George Conway Cites Obstruction of Justice and Witness Tampering Statutes in Response to Trump Tweet
George Conway, husband of White House counselor Kellyanne, had an interesting reaction to President Donald Trump‘s tweet commending Roger Stone for refusing to testify against him as part of the special counsel investigation.
Trump applauded Stone, his longtime adviser, and ripped Robert Mueller in a tweet Monday:
“I will never testify against Trump.” This statement was recently made by Roger Stone, essentially stating that he will not be forced by a rogue and out of control prosecutor to make up lies and stories about “President Trump.” Nice to know that some people still have “guts!”
— Donald J. Trump (@realDonaldTrump) December 3, 2018
Conway’s response was terse:
File under “18 U.S.C. §§ 1503, 1512” https://t.co/e4ZGVn1kJi
— George Conway (@gtconway3d) December 3, 2018
18 U.S. Code § 1503 and 1512, as Twitter users have helpfully pointed out, are obstruction of justice and witness tampering statutes.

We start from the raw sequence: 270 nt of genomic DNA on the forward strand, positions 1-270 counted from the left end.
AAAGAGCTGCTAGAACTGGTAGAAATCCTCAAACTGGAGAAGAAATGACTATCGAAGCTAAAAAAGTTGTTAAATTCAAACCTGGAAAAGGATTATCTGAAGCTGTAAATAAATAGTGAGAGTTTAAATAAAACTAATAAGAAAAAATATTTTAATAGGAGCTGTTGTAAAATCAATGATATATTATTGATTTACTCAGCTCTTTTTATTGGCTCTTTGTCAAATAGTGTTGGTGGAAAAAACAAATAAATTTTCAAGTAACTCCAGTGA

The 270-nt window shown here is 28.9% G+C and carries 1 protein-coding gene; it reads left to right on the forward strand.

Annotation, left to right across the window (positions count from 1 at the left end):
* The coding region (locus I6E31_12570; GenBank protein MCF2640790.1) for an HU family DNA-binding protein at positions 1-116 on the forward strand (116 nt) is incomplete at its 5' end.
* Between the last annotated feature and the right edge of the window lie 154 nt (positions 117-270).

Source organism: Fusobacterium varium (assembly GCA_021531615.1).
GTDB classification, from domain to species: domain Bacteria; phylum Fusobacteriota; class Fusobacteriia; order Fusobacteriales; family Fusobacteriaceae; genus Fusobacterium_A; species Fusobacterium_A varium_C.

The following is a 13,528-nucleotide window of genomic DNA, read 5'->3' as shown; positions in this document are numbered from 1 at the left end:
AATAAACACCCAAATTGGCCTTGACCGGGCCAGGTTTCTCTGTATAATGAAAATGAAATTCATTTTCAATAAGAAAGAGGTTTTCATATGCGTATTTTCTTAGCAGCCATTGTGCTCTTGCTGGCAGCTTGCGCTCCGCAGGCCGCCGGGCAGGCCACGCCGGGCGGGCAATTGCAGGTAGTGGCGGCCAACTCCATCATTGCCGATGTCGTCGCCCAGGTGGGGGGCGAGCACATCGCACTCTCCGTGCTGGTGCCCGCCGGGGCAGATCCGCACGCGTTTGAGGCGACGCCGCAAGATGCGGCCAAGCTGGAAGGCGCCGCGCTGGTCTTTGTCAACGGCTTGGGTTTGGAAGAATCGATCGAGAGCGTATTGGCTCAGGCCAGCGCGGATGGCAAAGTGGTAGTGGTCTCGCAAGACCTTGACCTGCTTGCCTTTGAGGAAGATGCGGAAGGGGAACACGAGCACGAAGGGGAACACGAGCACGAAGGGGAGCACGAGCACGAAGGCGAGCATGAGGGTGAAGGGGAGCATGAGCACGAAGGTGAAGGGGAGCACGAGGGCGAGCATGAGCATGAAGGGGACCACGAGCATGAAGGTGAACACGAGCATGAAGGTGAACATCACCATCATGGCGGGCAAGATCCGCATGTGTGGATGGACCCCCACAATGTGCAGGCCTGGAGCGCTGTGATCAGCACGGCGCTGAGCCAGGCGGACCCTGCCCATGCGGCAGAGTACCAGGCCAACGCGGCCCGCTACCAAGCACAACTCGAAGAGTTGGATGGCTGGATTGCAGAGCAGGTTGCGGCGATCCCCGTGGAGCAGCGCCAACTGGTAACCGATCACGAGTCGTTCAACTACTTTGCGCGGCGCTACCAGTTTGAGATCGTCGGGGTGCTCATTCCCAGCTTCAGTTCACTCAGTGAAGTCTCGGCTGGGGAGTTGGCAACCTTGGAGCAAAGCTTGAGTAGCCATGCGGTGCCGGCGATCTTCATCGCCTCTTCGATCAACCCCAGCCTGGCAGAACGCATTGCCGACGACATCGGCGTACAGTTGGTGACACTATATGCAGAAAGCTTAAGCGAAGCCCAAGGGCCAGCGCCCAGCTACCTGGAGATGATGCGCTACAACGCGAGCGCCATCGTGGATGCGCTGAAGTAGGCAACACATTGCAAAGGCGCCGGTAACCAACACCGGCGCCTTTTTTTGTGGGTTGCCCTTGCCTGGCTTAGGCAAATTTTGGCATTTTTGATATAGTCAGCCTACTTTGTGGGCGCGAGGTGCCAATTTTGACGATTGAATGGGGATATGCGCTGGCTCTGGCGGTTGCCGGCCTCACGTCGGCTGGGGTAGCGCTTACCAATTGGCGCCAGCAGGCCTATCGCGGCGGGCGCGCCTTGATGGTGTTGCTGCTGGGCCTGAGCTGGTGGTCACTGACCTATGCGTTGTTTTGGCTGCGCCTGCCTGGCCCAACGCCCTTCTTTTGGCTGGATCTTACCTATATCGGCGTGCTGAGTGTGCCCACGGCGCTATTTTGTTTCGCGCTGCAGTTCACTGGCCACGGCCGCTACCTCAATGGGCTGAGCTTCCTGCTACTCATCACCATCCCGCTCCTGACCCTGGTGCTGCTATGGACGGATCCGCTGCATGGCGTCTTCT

Former acting U.S. solicitor general Neal Katyal agreed:
George is right. This is genuinely looking like witness tampering. DOJ (at least with a nonfake AG) prosecutes cases like these all the time. The fact it’s done out in the open is no defense. Trump is genuinely melting down, and no good lawyer can represent him under these circs https://t.co/zqFUoQvWTf
— Neal Katyal (@neal_katyal) December 3, 2018
Lawfare’s Benjamin Wittes last wrote about 1512 after Trump praised Manafort for not taking a plea deal from Mueller. Per Lawfare:
Before making any more comments that a reasonable person in Paul Manafort’s shoes—or Robert Mueller’s shoes—might construe as urging Manafort not to “flip” or dangling the possibility of a pardon, there is a federal statute Trump might want to consult: 18 U.S. Code § 1512(b). That law makes it a federal crime “knowingly” to “corruptly persuade another person … with intent to … influence, delay, or prevent the testimony of any person in an official proceeding” or “cause or induce any person to withhold testimony . . . from an official proceeding.” It also makes it a crime to attempt to do so.
Like other obstructions of justice, the witness tampering statute requires proof beyond a reasonable doubt of specific corrupt intent on the part of the defendant. So don’t hold your breath for Mueller to leap to accuse the president of a violation.
[Photo via Chip Somodevilla/Getty Images]
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